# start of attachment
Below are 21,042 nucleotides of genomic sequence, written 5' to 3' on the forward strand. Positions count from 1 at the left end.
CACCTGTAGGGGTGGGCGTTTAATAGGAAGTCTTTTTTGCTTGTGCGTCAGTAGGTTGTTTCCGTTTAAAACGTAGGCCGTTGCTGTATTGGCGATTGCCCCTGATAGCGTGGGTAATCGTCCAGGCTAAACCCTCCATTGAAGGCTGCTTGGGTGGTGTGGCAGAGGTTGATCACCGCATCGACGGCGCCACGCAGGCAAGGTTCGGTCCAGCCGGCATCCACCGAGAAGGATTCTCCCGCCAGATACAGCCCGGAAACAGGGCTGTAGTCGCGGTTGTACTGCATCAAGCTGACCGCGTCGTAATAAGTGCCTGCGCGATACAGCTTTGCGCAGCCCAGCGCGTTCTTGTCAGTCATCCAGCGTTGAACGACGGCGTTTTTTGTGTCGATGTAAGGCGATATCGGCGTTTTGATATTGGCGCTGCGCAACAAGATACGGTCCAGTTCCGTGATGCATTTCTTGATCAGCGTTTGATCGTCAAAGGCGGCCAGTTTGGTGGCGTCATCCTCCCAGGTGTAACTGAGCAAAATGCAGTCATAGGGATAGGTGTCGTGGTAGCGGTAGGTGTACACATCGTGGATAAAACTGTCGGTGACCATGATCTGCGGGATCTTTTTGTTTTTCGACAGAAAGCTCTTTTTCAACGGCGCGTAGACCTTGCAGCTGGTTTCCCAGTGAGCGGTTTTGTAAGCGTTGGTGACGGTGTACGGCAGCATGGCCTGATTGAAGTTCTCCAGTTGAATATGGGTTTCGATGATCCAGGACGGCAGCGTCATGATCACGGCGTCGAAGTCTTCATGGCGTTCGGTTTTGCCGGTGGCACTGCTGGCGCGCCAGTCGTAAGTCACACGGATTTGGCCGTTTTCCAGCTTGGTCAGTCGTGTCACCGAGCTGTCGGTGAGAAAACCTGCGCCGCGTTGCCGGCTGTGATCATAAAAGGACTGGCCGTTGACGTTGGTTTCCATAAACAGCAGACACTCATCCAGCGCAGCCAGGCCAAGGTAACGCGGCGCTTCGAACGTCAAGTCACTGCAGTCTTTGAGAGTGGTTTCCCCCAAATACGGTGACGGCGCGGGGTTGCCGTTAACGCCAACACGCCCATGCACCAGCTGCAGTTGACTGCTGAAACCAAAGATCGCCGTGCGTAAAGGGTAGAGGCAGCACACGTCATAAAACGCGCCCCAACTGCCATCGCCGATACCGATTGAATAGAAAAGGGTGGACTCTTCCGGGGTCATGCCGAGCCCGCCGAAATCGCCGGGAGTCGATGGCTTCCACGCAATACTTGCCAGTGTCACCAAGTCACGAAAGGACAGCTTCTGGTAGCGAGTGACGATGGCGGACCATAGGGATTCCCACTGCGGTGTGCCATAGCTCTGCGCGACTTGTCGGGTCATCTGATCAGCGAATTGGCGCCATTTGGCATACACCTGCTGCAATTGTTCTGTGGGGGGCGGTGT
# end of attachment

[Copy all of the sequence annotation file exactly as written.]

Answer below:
Below are 21,042 nucleotides of genomic sequence, written 5' to 3' on the forward strand. Positions count from 1 at the left end.
CACCTGTAGGGGTGGGCGTTTAATAGGAAGTCTTTTTTGCTTGTGCGTCAGTAGGTTGTTTCCGTTTAAAACGTAGGCCGTTGCTGTATTGGCGATTGCCCCTGATAGCGTGGGTAATCGTCCAGGCTAAACCCTCCATTGAAGGCTGCTTGGGTGGTGTGGCAGAGGTTGATCACCGCATCGACGGCGCCACGCAGGCAAGGTTCGGTCCAGCCGGCATCCACCGAGAAGGATTCTCCCGCCAGATACAGCCCGGAAACAGGGCTGTAGTCGCGGTTGTACTGCATCAAGCTGACCGCGTCGTAATAAGTGCCTGCGCGATACAGCTTTGCGCAGCCCAGCGCGTTCTTGTCAGTCATCCAGCGTTGAACGACGGCGTTTTTTGTGTCGATGTAAGGCGATATCGGCGTTTTGATATTGGCGCTGCGCAACAAGATACGGTCCAGTTCCGTGATGCATTTCTTGATCAGCGTTTGATCGTCAAAGGCGGCCAGTTTGGTGGCGTCATCCTCCCAGGTGTAACTGAGCAAAATGCAGTCATAGGGATAGGTGTCGTGGTAGCGGTAGGTGTACACATCGTGGATAAAACTGTCGGTGACCATGATCTGCGGGATCTTTTTGTTTTTCGACAGAAAGCTCTTTTTCAACGGCGCGTAGACCTTGCAGCTGGTTTCCCAGTGAGCGGTTTTGTAAGCGTTGGTGACGGTGTACGGCAGCATGGCCTGATTGAAGTTCTCCAGTTGAATATGGGTTTCGATGATCCAGGACGGCAGCGTCATGATCACGGCGTCGAAGTCTTCATGGCGTTCGGTTTTGCCGGTGGCACTGCTGGCGCGCCAGTCGTAAGTCACACGGATTTGGCCGTTTTCCAGCTTGGTCAGTCGTGTCACCGAGCTGTCGGTGAGAAAACCTGCGCCGCGTTGCCGGCTGTGATCATAAAAGGACTGGCCGTTGACGTTGGTTTCCATAAACAGCAGACACTCATCCAGCGCAGCCAGGCCAAGGTAACGCGGCGCTTCGAACGTCAAGTCACTGCAGTCTTTGAGAGTGGTTTCCCCCAAATACGGTGACGGCGCGGGGTTGCCGTTAACGCCAACACGCCCATGCACCAGCTGCAGTTGACTGCTGAAACCAAAGATCGCCGTGCGTAAAGGGTAGAGGCAGCACACGTCATAAAACGCGCCCCAACTGCCATCGCCGATACCGATTGAATAGAAAAGGGTGGACTCTTCCGGGGTCATGCCGAGCCCGCCGAAATCGCCGGGAGTCGATGGCTTCCACGCAATACTTGCCAGTGTCACCAAGTCACGAAAGGACAGCTTCTGGTAGCGAGTGACGATGGCGGACCATAGGGATTCCCACTGCGGTGTGCCATAGCTCTGCGCGACTTGTCGGGTCATCTGATCAGCGAATTGGCGCCATTTGGCATACACCTGCTGCAATTGTTCTGTGGGGGGCGGTGT